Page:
When I read Taryn Nixon’s article “The reality of stop and search” on the Arts London News (ALN) website, I was moved. It was refreshing to read an article that highlighted a social topic that is constantly being underlined.
We’ve heard of stop and search – it’s as much a part of our communities as there is a rich and poor divide. But what is the reality of it? If you’re young, male and black, you are likely to have already been a target of the subjective use of police power, as British-Ghanaian Gospel rapper Guvna B experienced.
I spoke to the South African-born freelance journalist and 3rd year BA Journalism student at LCC, to find out why she chose to highlight a reality so far from her own, to be a voice to the voiceless.
“It’s a bit odd right? That I’m white South African. People don’t expect that, thinking; what do you know about minority issues? That’s just it! It’s not a colour thing, it’s a social one. Journalism should see no colour and take no sides. But first of all, I want to be a voice to the voiceless.” Taryn established within seconds of the record button being pressed for our informal interview. “That’s my way of giving back. I really like to represent people who are under-represented in society. I choose to write about stop and search because it is very current.”
In the recent Mark Duggan trial, the verdict was that he was lawfully killed, sparking the BME communities to question if the Law is for them, or against them? Taryn’s article highlights an ongoing issue that will continue to be relevant to society long after Mark Duggan’s trial verdict, unless a reform is put into place.
MOBO award winner Guvna B from East London shared with Taryn his shocking experience regarding the abuse of police power. When the Ghanaian-British rapper was filming his video for his hit song “Free” months after the May London riots of 2012, he experienced the humiliation of stop and search along with his production team. The police intervened with guns on the basis of ‘a call from a local resident’, the gifted young graduate and entrepreneur explains in Taryn’s article.
Taryn informed me; “The police can stop and search anyone that they think is suspicious. And it’s not evidence-lead. So for example, I could be a drug dealer, and the police have a lead that I’m dealing drugs. So they see a girl that’s short, petite, blond hair, fits the correct description of me; that is very evidence-lead so I could be rightly stopped and searched on the basis of committing an alleged criminal offence.
But the reality is that the police don’t need evidence. They can just stop a black male on impulse. And so a lot of ethnic minorities see this as racist stop and search, as they seem to be the target.
I was watching the BBC news and there was a man who was being interviewed who supports ethnic minority youths to stay off the streets.” Taryn recalls, “He explained that he had been stopped and searched for 45 minutes on his way to an interview. And he was a professional person – there was nothing wrong with his appearance. So it was very clear that he had been stopped simply because he was black.”
Hearing this testimony lead Taryn to research more on the topic by speaking to key members of society with in-depth knowledge of this subject such as NUS Black Students’ President Aaron Kiely who campaigns for better representation of *Black students, and Rebekah Delsol, from the Open Society Justice Initiative and member of Stopwatch, to better understand the implementations of stop and search.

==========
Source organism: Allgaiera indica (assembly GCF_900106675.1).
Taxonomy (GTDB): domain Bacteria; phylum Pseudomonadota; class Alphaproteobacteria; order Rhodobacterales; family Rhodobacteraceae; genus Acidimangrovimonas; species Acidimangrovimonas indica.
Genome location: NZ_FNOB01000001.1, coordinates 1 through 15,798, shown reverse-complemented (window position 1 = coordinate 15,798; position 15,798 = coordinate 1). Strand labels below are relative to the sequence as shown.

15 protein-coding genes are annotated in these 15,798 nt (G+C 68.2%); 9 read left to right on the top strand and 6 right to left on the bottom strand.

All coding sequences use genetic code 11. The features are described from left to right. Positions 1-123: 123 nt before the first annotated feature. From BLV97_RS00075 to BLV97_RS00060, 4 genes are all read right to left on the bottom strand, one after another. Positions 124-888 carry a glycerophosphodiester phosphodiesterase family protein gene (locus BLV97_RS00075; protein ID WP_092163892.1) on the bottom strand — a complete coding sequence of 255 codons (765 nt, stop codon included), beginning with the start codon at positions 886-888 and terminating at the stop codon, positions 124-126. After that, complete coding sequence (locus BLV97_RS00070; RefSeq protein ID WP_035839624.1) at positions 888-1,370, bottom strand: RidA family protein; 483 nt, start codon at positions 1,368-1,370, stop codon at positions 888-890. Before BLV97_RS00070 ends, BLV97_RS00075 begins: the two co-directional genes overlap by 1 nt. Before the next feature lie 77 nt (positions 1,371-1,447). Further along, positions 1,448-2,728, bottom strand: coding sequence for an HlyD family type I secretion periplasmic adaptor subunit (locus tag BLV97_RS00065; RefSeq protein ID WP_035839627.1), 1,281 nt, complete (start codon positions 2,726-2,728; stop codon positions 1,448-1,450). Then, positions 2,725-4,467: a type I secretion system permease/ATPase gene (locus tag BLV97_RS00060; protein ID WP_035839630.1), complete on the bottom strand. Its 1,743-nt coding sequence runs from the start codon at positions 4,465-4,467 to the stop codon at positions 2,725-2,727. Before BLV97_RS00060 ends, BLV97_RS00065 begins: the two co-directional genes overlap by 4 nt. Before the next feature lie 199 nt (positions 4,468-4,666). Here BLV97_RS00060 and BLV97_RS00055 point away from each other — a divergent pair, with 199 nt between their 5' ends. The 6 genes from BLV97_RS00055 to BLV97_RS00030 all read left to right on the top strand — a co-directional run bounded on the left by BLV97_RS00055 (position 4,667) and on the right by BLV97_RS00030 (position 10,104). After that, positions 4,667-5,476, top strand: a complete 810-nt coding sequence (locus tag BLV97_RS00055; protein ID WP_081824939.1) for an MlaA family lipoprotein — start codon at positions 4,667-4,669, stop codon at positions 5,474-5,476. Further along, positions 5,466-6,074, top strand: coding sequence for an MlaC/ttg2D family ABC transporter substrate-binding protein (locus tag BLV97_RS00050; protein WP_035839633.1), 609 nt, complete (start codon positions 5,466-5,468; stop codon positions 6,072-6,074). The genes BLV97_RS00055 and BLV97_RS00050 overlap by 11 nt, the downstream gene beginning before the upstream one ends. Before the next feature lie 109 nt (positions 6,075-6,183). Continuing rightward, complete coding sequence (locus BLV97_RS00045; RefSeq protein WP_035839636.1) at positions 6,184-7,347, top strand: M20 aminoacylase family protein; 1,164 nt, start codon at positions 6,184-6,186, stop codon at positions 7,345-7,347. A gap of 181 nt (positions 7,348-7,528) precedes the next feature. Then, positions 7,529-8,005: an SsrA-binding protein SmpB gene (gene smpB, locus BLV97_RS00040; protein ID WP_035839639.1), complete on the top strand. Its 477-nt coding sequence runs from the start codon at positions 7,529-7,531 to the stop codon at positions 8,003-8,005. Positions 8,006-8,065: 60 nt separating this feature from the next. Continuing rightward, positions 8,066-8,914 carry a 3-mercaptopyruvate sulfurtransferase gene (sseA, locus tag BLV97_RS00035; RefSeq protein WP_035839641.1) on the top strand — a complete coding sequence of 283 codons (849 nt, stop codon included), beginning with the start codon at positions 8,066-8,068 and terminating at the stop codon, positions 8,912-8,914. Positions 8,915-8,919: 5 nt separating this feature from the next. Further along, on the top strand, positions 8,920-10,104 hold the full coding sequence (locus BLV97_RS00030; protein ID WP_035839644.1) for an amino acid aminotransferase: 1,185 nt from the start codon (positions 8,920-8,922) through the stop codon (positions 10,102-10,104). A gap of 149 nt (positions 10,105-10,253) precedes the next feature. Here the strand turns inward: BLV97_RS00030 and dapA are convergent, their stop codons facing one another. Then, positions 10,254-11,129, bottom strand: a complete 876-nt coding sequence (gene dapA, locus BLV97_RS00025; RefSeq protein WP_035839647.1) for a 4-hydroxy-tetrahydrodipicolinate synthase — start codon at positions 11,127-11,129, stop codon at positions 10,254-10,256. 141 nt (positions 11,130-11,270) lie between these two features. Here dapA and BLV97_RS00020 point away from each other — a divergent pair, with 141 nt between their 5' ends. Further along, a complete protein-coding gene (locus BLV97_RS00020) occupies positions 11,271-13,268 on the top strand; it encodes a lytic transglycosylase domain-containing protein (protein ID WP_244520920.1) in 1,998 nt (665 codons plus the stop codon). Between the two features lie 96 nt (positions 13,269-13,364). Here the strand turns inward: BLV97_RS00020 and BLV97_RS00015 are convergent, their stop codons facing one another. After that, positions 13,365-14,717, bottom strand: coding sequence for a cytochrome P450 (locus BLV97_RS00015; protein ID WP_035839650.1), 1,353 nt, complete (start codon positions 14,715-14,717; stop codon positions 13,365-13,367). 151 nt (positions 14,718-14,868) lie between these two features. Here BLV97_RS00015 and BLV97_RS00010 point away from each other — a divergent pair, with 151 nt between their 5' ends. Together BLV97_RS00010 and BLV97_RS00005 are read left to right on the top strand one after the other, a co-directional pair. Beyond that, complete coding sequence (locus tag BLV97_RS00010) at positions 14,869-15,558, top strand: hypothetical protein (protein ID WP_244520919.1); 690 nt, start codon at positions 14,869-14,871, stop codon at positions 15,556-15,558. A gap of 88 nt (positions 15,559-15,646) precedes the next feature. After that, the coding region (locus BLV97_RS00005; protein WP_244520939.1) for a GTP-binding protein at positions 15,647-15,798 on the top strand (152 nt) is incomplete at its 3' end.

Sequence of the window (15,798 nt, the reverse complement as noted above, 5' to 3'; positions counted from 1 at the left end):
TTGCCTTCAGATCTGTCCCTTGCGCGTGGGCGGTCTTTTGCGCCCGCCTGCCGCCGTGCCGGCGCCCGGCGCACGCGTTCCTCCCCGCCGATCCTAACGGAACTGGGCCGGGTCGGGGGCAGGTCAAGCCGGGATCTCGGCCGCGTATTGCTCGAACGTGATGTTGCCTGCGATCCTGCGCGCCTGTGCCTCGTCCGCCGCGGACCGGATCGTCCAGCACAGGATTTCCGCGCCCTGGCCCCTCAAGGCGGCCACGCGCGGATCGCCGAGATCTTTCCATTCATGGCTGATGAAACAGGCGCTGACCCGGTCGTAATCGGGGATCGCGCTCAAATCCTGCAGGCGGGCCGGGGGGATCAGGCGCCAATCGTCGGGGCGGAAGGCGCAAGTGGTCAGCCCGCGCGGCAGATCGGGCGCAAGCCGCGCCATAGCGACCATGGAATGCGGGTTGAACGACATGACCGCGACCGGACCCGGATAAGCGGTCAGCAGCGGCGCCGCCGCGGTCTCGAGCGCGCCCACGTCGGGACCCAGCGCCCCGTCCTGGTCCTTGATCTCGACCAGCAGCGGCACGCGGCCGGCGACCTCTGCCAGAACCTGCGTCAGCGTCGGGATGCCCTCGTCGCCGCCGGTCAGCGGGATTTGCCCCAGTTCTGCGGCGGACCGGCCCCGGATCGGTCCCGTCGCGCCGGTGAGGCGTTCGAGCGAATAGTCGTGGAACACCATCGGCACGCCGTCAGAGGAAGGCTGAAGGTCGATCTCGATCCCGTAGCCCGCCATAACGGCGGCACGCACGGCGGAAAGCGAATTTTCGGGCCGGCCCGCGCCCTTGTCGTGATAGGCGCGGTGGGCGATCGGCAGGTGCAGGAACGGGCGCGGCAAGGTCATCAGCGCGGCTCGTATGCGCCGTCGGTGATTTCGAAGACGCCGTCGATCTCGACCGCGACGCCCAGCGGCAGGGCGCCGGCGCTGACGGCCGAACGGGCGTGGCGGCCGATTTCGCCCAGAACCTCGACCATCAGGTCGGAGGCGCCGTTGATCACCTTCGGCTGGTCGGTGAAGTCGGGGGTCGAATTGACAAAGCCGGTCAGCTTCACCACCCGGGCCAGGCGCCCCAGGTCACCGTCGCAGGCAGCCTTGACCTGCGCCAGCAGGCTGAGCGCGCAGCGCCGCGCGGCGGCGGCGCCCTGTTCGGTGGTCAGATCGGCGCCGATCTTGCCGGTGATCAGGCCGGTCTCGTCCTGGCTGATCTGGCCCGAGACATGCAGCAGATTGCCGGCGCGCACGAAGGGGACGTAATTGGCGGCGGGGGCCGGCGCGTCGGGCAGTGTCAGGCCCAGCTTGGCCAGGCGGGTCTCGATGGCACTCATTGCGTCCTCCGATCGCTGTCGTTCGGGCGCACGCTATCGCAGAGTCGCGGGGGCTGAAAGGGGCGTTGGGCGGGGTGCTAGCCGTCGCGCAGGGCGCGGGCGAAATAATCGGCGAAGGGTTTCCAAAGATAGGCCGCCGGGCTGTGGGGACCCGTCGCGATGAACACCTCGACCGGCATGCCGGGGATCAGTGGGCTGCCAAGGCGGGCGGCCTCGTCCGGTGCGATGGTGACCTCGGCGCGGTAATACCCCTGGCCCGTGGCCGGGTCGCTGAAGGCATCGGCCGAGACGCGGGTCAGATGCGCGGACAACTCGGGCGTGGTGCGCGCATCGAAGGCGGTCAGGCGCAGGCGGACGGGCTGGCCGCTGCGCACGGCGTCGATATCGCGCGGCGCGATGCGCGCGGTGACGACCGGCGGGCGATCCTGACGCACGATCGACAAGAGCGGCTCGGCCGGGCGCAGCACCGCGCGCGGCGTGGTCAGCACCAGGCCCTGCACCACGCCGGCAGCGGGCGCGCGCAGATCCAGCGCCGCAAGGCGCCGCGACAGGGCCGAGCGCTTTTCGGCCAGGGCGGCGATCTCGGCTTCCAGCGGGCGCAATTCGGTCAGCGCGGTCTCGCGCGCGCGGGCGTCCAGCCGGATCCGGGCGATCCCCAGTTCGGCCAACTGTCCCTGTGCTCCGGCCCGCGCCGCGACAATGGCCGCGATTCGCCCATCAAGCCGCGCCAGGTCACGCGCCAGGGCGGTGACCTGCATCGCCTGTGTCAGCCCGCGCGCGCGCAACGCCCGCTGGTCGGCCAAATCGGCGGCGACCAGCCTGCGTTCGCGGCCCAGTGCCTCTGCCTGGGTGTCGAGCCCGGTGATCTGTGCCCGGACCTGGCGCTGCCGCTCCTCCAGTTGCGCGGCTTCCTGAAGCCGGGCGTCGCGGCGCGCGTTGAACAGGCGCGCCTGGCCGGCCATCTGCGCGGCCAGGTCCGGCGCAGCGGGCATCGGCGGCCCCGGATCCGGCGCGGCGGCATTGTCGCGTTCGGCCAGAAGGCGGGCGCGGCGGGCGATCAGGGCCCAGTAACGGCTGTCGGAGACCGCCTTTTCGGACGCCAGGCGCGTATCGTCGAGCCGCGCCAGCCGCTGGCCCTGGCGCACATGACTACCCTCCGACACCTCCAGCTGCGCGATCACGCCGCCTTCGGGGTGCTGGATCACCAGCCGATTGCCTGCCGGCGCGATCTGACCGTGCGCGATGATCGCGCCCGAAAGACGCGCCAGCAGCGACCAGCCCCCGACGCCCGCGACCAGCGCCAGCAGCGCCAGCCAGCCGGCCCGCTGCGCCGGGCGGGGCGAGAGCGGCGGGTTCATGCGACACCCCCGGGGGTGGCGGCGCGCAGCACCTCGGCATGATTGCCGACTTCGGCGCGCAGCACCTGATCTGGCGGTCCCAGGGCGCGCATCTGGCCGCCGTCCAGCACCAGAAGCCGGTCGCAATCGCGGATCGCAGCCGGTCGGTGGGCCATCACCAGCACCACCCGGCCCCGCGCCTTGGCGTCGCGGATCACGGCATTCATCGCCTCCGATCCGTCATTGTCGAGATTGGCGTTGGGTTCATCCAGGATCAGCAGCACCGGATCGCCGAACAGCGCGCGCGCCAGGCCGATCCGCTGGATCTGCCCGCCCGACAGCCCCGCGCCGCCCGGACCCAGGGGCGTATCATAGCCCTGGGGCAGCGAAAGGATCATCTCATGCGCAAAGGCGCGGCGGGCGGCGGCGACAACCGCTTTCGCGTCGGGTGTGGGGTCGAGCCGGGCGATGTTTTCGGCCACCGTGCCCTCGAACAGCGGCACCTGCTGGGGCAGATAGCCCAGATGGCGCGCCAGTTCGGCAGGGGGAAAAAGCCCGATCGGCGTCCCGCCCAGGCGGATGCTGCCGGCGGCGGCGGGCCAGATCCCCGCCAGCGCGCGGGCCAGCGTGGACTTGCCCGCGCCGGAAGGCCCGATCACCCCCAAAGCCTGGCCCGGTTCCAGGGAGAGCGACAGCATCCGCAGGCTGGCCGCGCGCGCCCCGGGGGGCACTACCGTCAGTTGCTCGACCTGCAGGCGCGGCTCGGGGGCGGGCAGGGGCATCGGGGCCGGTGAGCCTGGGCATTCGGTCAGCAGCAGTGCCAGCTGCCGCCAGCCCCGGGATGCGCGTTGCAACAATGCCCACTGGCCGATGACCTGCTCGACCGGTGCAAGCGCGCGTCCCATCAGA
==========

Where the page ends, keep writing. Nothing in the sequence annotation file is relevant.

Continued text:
“This is what I found out,” Taryn adds, “a lot of black young guys will be stopped and the police will say “You match the description of someone.” Well why? Just because they are a black male. It’s not good enough. It needs to be more descriptive: he’s wearing a blue hoodie and yellow trainers, and he’s 5’8, and he’s strong build and he wears an earring, you know – something more than just “you match the description. “
Know your rights
Across London, black people are stopped and searched 4 times the rate of white people, and Asian people are twice as likely than a white person so the numbers are actually higher.
“People don’t know about the statists, they don’t know their rights, so they get searched and think it’s totally fine. The other side is that some young people that get stopped and searched do know their rights; you don’t have to give your name, the police have to give a reason, and you are entitled to a copy of the search record. But there’s another Act called Section 60 designed to prevent ‘anticipated violence’, so there are exemptions that contradict the rights of the person being stopped. It’s really just unfair. But I’m hopeful spreading awareness will change things.”
You can read Taryn’s article The Reality of stop and search click here. Taryn is in her final year studying Journalism at London College of Communication. She is also a freelance journalist and writes about social development issues.
Check out Guvna B’s music video “Free” and follow him on twitter for his latest news.
You can take action and campaign in different ways with Stop-Watch.org click here.
Aaron Kiely and members of the NUS Black Students’ Campaign tirelessly campaign on issues which affect Black students. Find out more about their campaign click here.
*Black is a political term which is inclusive of African, Asian, Arab and Caribbean nationalities.
Have you enjoyed reading this article, have any contributions or suggestions? Please leave a comment below!